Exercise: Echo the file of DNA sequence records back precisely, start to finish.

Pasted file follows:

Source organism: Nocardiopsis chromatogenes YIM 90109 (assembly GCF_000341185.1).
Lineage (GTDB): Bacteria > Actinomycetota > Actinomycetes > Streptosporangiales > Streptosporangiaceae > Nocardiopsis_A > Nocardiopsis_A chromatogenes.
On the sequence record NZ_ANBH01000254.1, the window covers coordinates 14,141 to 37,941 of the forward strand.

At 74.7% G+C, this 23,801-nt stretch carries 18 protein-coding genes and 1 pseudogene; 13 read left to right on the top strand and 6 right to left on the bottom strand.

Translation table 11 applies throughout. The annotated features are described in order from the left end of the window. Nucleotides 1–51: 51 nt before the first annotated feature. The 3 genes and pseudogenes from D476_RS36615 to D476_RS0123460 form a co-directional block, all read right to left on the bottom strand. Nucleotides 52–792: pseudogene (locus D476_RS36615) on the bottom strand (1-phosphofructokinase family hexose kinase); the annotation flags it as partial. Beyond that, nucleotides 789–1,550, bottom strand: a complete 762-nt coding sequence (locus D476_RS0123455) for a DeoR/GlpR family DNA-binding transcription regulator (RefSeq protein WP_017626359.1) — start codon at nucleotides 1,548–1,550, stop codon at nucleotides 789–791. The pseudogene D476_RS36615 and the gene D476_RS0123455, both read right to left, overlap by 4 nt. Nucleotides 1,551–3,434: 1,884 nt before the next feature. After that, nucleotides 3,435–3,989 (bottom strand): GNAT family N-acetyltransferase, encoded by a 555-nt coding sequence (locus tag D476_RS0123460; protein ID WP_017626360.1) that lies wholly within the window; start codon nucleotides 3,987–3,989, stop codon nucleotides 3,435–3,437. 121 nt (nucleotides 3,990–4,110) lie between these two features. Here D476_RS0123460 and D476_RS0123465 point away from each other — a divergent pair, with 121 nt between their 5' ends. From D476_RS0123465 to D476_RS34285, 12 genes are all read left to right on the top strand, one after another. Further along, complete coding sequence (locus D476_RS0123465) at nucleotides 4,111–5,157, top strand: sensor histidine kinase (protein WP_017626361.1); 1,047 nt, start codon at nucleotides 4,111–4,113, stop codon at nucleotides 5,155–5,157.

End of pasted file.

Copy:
Source organism: Nocardiopsis chromatogenes YIM 90109 (assembly GCF_000341185.1).
Lineage (GTDB): Bacteria > Actinomycetota > Actinomycetes > Streptosporangiales > Streptosporangiaceae > Nocardiopsis_A > Nocardiopsis_A chromatogenes.
On the sequence record NZ_ANBH01000254.1, the window covers coordinates 14,141 to 37,941 of the forward strand.

At 74.7% G+C, this 23,801-nt stretch carries 18 protein-coding genes and 1 pseudogene; 13 read left to right on the top strand and 6 right to left on the bottom strand.

Translation table 11 applies throughout. The annotated features are described in order from the left end of the window. Nucleotides 1–51: 51 nt before the first annotated feature. The 3 genes and pseudogenes from D476_RS36615 to D476_RS0123460 form a co-directional block, all read right to left on the bottom strand. Nucleotides 52–792: pseudogene (locus D476_RS36615) on the bottom strand (1-phosphofructokinase family hexose kinase); the annotation flags it as partial. Beyond that, nucleotides 789–1,550, bottom strand: a complete 762-nt coding sequence (locus D476_RS0123455) for a DeoR/GlpR family DNA-binding transcription regulator (RefSeq protein WP_017626359.1) — start codon at nucleotides 1,548–1,550, stop codon at nucleotides 789–791. The pseudogene D476_RS36615 and the gene D476_RS0123455, both read right to left, overlap by 4 nt. Nucleotides 1,551–3,434: 1,884 nt before the next feature. After that, nucleotides 3,435–3,989 (bottom strand): GNAT family N-acetyltransferase, encoded by a 555-nt coding sequence (locus tag D476_RS0123460; protein ID WP_017626360.1) that lies wholly within the window; start codon nucleotides 3,987–3,989, stop codon nucleotides 3,435–3,437. 121 nt (nucleotides 3,990–4,110) lie between these two features. Here D476_RS0123460 and D476_RS0123465 point away from each other — a divergent pair, with 121 nt between their 5' ends. From D476_RS0123465 to D476_RS34285, 12 genes are all read left to right on the top strand, one after another. Further along, complete coding sequence (locus D476_RS0123465) at nucleotides 4,111–5,157, top strand: sensor histidine kinase (protein WP_017626361.1); 1,047 nt, start codon at nucleotides 4,111–4,113, stop codon at nucleotides 5,155–5,157.